Last week, Ilya Somin and I blogged about the Trump Administration’s new eviction moratorium. The New Civil Liberties Alliance has challenged the policy, and sought a temporary restraining order in the Northern District of Georgia. The Plaintiff is from Virginia, but the CDC is based in Atlanta.
From the introduction:
Mr. Brown upheld his end of the bargain. He provided a habitable home to his tenant and continues to pay for maintenance, utilities and other expenses. When Mr. Brown’s tenant breached her agreement, he should have been able to follow the lawful process laid down by the Virginia General Assembly for retaking possession of his home.
Mr. Brown failed to anticipate, however that the U.S. Centers for Disease Control, a federal agency, would issue a sweeping unilateral order suspending state law under the flimsy premise that doing so was “necessary” to control the COVID- 19 pandemic. CDC’s actions are not authorized by statute or regulation. But even if they were, they are unprecedented in our history and are an affront to core constitutional limits on federal power. If allowed, the order would abrogate the right to access the courts, violate limits on the Supremacy Clause, implicate the nondelegation doctrine, and traduce anti-commandeering principles. CDC’s effort to seize control of state law on such an insupportable basis must be rejected.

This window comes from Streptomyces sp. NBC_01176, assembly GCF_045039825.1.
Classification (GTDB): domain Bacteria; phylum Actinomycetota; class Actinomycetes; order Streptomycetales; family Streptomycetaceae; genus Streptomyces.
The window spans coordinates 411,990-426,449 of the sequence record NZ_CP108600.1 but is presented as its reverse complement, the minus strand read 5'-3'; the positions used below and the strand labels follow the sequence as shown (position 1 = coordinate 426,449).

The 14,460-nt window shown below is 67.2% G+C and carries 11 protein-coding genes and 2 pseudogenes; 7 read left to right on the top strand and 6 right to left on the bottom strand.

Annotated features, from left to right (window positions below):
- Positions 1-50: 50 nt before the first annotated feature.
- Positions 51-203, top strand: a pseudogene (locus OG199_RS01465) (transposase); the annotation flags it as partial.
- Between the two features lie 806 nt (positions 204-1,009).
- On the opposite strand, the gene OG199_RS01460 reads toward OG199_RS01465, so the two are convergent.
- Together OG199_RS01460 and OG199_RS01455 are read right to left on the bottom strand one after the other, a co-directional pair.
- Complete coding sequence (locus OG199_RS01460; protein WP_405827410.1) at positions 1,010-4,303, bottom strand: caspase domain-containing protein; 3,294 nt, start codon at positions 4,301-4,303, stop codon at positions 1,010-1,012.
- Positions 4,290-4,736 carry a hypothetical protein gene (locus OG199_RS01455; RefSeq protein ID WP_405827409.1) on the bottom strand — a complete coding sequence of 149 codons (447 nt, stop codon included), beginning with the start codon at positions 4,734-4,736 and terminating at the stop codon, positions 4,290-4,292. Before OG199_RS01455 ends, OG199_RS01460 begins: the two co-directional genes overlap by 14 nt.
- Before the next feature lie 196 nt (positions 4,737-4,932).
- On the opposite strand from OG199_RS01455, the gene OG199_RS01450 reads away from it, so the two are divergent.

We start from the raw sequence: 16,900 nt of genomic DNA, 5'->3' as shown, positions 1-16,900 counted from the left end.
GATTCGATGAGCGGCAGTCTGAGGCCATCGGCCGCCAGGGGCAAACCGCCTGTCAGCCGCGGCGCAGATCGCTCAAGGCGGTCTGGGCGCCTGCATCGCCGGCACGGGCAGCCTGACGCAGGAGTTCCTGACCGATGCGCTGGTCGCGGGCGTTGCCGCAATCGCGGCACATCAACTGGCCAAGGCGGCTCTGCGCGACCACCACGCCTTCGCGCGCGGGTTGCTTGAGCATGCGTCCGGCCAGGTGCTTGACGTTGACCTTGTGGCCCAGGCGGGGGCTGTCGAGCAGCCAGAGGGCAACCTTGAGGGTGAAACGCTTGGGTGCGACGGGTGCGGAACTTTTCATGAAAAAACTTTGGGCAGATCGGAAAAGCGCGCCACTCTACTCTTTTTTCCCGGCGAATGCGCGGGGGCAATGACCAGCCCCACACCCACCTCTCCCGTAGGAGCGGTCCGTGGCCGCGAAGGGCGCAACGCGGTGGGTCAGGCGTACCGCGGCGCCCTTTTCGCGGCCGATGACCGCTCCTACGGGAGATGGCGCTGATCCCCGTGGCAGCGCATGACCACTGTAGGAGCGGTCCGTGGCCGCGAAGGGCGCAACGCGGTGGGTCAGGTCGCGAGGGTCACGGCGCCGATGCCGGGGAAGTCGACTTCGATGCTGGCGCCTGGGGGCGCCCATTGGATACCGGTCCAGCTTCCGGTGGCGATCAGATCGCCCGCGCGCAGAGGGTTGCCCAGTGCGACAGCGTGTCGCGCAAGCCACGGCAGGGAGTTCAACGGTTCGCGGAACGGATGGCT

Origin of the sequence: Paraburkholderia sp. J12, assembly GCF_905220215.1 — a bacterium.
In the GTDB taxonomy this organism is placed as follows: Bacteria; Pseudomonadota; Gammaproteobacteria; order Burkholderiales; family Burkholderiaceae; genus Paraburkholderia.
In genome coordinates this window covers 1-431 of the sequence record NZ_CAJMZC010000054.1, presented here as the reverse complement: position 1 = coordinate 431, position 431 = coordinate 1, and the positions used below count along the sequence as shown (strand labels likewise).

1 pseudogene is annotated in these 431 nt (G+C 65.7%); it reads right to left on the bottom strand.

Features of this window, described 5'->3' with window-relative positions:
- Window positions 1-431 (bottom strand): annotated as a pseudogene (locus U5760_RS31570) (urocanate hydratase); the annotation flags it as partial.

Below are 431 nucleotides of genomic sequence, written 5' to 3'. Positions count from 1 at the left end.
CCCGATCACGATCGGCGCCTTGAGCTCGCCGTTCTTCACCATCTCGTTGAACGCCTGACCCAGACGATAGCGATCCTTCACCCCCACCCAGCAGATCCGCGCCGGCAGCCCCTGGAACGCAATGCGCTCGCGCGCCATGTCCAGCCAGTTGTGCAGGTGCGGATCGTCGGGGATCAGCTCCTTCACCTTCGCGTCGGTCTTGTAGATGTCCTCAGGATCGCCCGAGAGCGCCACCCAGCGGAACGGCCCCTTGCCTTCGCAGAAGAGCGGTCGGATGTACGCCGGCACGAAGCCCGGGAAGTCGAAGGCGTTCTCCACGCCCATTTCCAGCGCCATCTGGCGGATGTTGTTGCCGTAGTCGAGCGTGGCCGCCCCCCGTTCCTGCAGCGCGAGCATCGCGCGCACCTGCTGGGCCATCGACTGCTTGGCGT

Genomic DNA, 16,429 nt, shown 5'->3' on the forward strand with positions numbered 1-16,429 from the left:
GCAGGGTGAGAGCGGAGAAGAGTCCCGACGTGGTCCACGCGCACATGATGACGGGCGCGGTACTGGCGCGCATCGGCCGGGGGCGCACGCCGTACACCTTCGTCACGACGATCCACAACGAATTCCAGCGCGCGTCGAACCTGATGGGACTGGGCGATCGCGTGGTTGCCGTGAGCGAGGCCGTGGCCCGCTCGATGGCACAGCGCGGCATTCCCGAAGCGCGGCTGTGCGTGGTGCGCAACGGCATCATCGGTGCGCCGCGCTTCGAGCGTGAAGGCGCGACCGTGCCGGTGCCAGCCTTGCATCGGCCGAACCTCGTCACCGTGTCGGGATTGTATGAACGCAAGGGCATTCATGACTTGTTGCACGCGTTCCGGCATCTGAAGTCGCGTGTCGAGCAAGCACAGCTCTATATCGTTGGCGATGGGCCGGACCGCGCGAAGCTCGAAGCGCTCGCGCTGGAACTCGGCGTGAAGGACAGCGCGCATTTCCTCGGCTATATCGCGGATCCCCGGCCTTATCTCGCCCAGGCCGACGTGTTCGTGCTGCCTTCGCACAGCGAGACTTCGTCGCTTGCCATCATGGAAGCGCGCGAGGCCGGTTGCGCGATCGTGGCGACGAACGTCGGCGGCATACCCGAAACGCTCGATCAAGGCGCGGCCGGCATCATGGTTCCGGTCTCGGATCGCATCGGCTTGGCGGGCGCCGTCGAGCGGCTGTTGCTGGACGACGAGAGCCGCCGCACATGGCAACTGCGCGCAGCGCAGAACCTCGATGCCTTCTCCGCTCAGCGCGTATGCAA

This case presents a kitchen sink of constitutional claims. Count I alleges a violation of the APA. Count II alleges a violation of the right to access courts. Count III alleges a violation of the Supremacy Clause–the moratorium is not a law. Count IV raise a Contracts Clause claim. Count IV raises commandeering arguments with respect to the state courts. (The brief argues that the CDC cannot “Strip state courts of jurisdiction to process eviction cases”; I wrote about this issue here.) Count VI raises the non-delegation doctrine. Count VII argues that the order suspends state law (this argument is connected to the Suspension Clause).
It’s got everything.